Town Clock Dedication Held January 28

Members of the Wahlgren family celebrated the late Richard’s memory with the dedication of the clock.
Photo: Rich Schmitt/CTN

About 150 residents joined honorees, Rotary Club dignities and P.R.I.D.E. members to dedicate a town clock on January 28. The four-sided clock is located at the corner of Swarthmore Avenue and Sunset Boulevard, on property leased by U.S. Bank.

One of the town’s long-time and notable residents, Sam Lagana, served as emcee (he also serves as the stadium voice of the Rams football team).

“Last time there was a gathering at this corner, People Magazine was in town to hear President Reagan speak,” Lagana said, remembering it was about 1980 and it was a send off for Reagan, who lived in Pacific Palisades. He said there was a banner over Sunset wishing Reagan best wishes.

“Today we are here to honor three different people who have had an impact on our community, Arnie Wishnick, Robert Wilson and Richard Wahlgren,” Lagana said. “The clock has four sides: it shows where we’ve come from and where we’re going. This is a place we can call a town center.

“People dream how they can make the town better,” he said. “P.R.I.D.E. and this design have made the town a little nicer.”

Lagana introduced P.R.I.D.E. President John Padden who said, “We’ve been talking about this project for a long time. We’ve landscaped medians, we’ve placed iron benches around town, but this clock is really special.”

The clock, which was a dream of P.R.I.D.E. member of Sam Rubin, seems to fit perfectly at its location. Padden said that people asked him, “has it been here a long time?”

The clock, manufactured by Electric Time company in Medfield Boston, was placed at its current location in the middle of January.

Rubin was introduced and said, “What a grand day for our Pacific Palisades! My 15-year obsession with installing a town clock has been worth the wait.”

He said it took a Village to raise the funds and to install the clock, and finish the dedication plaque that is on a stone in front of the clock. Rubin thanked the Vard Stephen Hunt Foundation for the use of the property to place the clock and U.S. Bank to allow it on its leased premises.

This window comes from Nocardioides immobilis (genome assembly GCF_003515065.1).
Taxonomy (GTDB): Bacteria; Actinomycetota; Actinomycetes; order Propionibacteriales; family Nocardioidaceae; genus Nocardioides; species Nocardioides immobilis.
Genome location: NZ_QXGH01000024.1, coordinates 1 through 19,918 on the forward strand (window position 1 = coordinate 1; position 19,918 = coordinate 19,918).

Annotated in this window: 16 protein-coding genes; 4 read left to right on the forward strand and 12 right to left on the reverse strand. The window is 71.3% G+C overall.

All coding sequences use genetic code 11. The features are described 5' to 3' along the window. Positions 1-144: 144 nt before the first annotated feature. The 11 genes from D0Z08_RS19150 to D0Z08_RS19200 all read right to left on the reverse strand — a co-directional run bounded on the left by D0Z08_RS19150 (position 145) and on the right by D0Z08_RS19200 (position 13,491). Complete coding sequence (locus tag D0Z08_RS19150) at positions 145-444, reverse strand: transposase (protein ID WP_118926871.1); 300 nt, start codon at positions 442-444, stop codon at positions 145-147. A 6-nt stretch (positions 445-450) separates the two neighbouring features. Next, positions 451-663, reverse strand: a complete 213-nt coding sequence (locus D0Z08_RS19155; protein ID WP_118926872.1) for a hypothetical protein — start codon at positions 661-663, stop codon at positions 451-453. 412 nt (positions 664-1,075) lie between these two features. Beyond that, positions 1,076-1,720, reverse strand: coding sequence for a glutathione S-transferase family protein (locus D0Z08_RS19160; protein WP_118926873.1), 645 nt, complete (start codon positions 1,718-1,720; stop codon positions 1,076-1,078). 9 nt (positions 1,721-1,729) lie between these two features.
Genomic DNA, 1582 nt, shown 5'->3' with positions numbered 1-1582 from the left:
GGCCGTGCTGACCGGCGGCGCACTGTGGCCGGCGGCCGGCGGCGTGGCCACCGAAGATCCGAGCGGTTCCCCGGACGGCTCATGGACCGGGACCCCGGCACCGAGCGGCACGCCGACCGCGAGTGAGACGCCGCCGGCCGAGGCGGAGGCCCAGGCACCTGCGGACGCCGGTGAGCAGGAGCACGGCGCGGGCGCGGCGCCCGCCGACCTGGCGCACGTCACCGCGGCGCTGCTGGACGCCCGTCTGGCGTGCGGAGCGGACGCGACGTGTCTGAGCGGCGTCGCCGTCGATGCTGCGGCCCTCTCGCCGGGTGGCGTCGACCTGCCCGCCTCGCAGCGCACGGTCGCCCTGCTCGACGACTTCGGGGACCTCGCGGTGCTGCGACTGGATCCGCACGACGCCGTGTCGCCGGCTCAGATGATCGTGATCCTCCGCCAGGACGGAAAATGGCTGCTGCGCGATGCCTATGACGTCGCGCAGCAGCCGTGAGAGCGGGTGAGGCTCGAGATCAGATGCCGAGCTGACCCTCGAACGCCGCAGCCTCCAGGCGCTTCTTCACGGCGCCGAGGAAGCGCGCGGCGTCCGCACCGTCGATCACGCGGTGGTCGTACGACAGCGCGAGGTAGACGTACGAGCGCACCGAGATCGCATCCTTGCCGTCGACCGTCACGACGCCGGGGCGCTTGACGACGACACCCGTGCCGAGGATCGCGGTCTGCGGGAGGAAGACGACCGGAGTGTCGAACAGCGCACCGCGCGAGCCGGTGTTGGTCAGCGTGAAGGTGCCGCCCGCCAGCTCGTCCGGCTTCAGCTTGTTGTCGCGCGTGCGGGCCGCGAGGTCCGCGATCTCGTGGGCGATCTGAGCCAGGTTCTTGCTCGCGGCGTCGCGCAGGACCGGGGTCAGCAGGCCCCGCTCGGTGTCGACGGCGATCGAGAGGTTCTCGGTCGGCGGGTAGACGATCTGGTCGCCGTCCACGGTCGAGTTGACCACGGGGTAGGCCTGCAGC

John Wilson spoke about his father Robert at the ceremony.
Photo: Rich Schmitt/CTN

He thanked the Rotary Club, which donated $10,000 toward the almost $50,000 clock and to John Wilson, a Rotary Club member, who donated $10,000 in the name of his father Robert Wilson, who was largely responsible for building the town.

Lagana said, “Robert, who founded Rotary, also had a huge impact on building this community.”

A prolific architect and builder, Robert designed and constructed buildings in the Marquez Knolls and Palisades Village, including the Bay Theater and about 80 percent of the town’s businesses in the mid-20th century.

Together, the Wilson family built everything on the south side of Antioch between Via and Sunset. Robert and his brother George also created structures along both the north side of Sunset from Swarthmore down to Monument and the stretch of Via de la Paz across from Pali Elementary. Most of the buildings still stand, although the businesses they constructed in the early 1950s on both sides of Swarthmore from Sunset up to Monument have since been replaced.

At the ceremony, John spoke about how there was a field where the Palisades Village now stands and how he had camped there as a youth before buildings went up.

Rubin thanked Helen Wahlgren for her $20,000 donation for her late husband, who had been a town leader. He worked closely with small businesses, real estate developers, and builders in Pacific Palisades and financed many of the developments in the Village.

Richard was a member of the Bel Air Country Club, served as the president of the Optimists Club, and was a member of the Palisades American Legion. He was a member of California Yacht Club

Lagana said, “Richard raised his children here and through banking, he helped people live in Pacific Palisades.”

Helen added, “He loved the community and the honesty of the people.”

Jackie Maduff was at the ceremony that honored her late husband.
Photo: Rich Schmitt/CTN

The late Arnie Wishnick’s wife Jackie Maduff donated $500 in his memory. Many may remember when Wishnick was the Executive Director of the Chamber of the Commerce, he routinely sent out notices to people in town asking for contributions for the town’s beautification efforts.

Lagana said, “Arnie had a passion for this community, he inspired other Palisadians.”

Maduff added, “He loved the Palisades. He always told people that for the Fourth of July, his responsibility was celebrities and toilets.”

Wishnick volunteered for decades with the Palisades Americanism Parade Association and Palisades P.R.I.D.E., was a member of the Optimist Club and Kehillat Israel, and produced four musicals at Theatre Palisades.

P.R.I.D.E. (Protect and Renew our Identity and Environment) contributed $4,000 for the purchase of the clock and will be responsible for insurance and maintenance.

The ceremony concluded with a toast to the honorees and a thanks to everyone who helped. People lifted glasses of water and sparkling cider and enjoyed pizza and garlic balls provided by Mercedes Pelligrini, owner of Vittorio’s.

Sam Lagana (right) led the toast at the end of the dedication ceremony with members of P.R.I.D.E standing next to him. On the far right of the six men is Sam Rubin.
Photo: Rich Schmitt/CTN

Lagana reminded everyone, “If you’re rich, you live in Beverly Hills. If you’re famous, you live in Malibu. If you’re lucky, you live in Pacific Palisades.

Photo: Rich Schmitt/CTN


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